But, it was the Sarah Michelle Geller character that was most interesting. Here was the student-body president who everybody loved. Yet, she had a deceptive side to her. She had the “cruelest” of “Cruel Intentions.” She was only looking out for her own interests, trying to get what she wanted and become more popular. Meanwhile, our hero (technically, that’s what he is) is killed over all of this. In a sense he’s martyred after finding the girl he loves.

We see him try to transform—only to see him trashed by Geller and lose (literally) in the end. In a way, this movie does mirror real life. It mirrors the attitudes of teens nationwide to battle it out for love and affection (trust me, even I was a partaker in these actions before my Christian days.) As for the cast, let’s remember that these are early 20s players and not teenagers (though that’s what they play).
—Brian McClimans
There is no doubt that Cruel Intentions is a film about evil people. However, the question it left me with was whether it really encouraged this behavior or not. “Buffy's” school career is trashed and she is unpopular for it. Her brother dies. His virginal paramour is terribly hurt and embarrassed by succumbing to his blandishments and even reveals her mistake to the others at the school.

The loss of the virtue of other girl they set out to corrupt is the occasion for the evil brother’s death. I do not approve of the film, for it can plant wicked thoughts in a mind, but the outcomes are not what they would have been in a teen film 20 years ago, where everyone would have lived happily and corruptly ever after.
—Jim, age 39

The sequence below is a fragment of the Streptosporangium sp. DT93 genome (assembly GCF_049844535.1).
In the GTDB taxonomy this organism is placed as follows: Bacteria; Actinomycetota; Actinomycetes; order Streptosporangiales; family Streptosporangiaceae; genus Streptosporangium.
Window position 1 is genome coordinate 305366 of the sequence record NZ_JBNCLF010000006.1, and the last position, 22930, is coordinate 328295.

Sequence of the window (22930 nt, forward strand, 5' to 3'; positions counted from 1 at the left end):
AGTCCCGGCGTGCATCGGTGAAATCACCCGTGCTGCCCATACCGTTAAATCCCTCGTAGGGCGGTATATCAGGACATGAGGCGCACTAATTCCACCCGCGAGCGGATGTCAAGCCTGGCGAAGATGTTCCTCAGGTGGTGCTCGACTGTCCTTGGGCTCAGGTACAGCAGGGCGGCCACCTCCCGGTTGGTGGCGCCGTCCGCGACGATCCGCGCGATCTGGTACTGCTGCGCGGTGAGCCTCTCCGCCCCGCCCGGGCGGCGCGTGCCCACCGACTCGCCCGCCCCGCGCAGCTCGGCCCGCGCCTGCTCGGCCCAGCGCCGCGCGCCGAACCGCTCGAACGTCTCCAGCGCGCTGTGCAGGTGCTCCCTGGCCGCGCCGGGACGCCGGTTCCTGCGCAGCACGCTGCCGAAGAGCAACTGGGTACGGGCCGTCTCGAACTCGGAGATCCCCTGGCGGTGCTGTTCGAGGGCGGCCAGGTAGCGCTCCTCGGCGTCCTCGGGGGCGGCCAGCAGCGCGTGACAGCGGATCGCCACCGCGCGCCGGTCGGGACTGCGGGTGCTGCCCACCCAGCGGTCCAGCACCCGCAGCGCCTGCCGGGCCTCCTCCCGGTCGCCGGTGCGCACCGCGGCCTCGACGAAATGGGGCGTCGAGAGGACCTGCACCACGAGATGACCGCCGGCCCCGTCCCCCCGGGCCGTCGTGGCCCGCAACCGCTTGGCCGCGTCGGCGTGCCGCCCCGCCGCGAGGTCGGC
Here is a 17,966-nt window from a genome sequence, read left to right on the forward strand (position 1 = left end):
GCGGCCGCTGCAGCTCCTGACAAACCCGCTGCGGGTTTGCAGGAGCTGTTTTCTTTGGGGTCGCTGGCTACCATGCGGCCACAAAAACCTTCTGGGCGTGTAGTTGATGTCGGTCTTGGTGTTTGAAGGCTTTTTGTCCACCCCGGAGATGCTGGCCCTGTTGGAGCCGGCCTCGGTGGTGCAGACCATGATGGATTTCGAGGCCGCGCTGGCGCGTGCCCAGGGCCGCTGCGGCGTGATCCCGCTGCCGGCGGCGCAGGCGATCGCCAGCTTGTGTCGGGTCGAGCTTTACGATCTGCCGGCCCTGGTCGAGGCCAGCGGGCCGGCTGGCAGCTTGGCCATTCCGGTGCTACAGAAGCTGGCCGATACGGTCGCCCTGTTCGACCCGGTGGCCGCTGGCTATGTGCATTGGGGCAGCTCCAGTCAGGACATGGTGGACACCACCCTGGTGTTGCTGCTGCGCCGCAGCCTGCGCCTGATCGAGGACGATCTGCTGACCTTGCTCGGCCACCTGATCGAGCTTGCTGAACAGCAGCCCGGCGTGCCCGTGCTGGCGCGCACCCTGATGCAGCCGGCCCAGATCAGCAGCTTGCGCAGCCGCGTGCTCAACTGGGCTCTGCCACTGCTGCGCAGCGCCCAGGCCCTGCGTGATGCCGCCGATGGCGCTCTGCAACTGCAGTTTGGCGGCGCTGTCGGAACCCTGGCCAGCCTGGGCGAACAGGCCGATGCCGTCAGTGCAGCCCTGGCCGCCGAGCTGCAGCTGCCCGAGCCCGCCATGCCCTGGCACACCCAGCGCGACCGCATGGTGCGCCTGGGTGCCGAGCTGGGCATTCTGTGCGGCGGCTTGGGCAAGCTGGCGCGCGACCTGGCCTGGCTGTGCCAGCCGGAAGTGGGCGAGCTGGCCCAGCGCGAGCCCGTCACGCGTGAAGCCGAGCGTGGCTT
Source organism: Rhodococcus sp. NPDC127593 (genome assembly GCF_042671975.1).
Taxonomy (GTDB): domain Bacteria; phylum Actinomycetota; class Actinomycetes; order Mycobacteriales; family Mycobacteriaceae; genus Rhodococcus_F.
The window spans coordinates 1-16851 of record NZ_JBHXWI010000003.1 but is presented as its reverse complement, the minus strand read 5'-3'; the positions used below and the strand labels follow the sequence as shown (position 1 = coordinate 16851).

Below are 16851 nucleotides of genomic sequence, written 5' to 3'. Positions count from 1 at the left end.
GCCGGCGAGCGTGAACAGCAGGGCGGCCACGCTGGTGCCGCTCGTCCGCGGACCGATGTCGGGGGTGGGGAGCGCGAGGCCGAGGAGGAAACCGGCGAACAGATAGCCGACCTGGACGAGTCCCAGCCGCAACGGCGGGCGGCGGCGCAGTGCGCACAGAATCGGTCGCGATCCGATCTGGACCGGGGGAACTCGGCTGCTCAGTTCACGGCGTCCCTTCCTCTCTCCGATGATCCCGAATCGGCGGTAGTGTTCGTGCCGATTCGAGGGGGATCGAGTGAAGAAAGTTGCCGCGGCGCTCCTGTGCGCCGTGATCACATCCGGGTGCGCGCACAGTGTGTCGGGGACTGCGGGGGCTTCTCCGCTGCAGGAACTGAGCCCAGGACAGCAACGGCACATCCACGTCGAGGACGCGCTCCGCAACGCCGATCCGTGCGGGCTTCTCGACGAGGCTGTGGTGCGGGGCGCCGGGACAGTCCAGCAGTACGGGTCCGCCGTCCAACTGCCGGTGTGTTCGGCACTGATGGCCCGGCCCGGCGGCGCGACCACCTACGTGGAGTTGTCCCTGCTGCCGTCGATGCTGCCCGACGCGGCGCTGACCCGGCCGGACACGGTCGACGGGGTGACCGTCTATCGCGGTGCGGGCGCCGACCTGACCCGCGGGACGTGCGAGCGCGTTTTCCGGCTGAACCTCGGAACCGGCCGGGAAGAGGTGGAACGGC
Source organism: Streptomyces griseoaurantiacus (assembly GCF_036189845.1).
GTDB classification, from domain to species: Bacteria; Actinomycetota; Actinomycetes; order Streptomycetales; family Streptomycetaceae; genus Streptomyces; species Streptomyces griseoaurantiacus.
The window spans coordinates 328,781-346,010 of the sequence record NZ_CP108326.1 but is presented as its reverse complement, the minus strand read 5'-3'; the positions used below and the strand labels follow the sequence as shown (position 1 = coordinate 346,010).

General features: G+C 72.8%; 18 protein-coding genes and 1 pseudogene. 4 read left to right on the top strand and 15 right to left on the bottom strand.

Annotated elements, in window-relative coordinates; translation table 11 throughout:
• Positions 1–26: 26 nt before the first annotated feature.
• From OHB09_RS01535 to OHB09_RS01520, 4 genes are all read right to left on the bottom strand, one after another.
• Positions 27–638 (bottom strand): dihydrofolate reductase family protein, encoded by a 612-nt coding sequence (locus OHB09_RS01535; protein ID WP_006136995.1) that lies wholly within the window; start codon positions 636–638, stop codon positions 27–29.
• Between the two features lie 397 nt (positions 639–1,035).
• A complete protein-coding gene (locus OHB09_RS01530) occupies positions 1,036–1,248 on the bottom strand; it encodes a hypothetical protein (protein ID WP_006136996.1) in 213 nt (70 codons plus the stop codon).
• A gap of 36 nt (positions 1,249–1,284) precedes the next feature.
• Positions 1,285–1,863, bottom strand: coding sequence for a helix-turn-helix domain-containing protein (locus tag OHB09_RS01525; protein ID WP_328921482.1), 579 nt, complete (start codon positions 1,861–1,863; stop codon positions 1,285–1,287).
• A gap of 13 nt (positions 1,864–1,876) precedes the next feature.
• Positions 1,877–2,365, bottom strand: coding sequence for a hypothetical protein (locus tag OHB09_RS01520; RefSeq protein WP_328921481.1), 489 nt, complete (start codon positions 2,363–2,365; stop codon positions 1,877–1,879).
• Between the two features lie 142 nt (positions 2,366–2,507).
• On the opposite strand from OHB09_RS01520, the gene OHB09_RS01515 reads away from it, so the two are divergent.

I think anyone with a Christian moral outlook will be offended by this movie. However, I think a case can be made that the wicked were punished in the end, and that the innocent, pure-hearted girl who was the object of the cruel intentions, came out the winner in the end. If you can stand the filthy language and the sexual content, you might see some interesting acting—most notably by Reese Witherspoon. I enjoyed the film, although it was a guilty pleasure.
—Ken Clary Jr, age 37
Well, this movie almost made me puke in my popcorn. Ok, well, even I wasn’t already sick enough about the stereotypes I receive in life, they seem to get worse!!! I think what made me the sickest was that the young girl played by Reese Witherspoon seemed so strong in her convictions but then ended up doing something so stupid anyway. Ok, so let’s make it look like no young female has a brain!!!… Plus, it may have just been me but there seemed to be a hole in the plot big enough to drive a truck through. The use of drugs, the acts of homosexuality, the incest, the nudity, the racism, none of this offended me as much as the fact that my friends were actually enjoying the movie.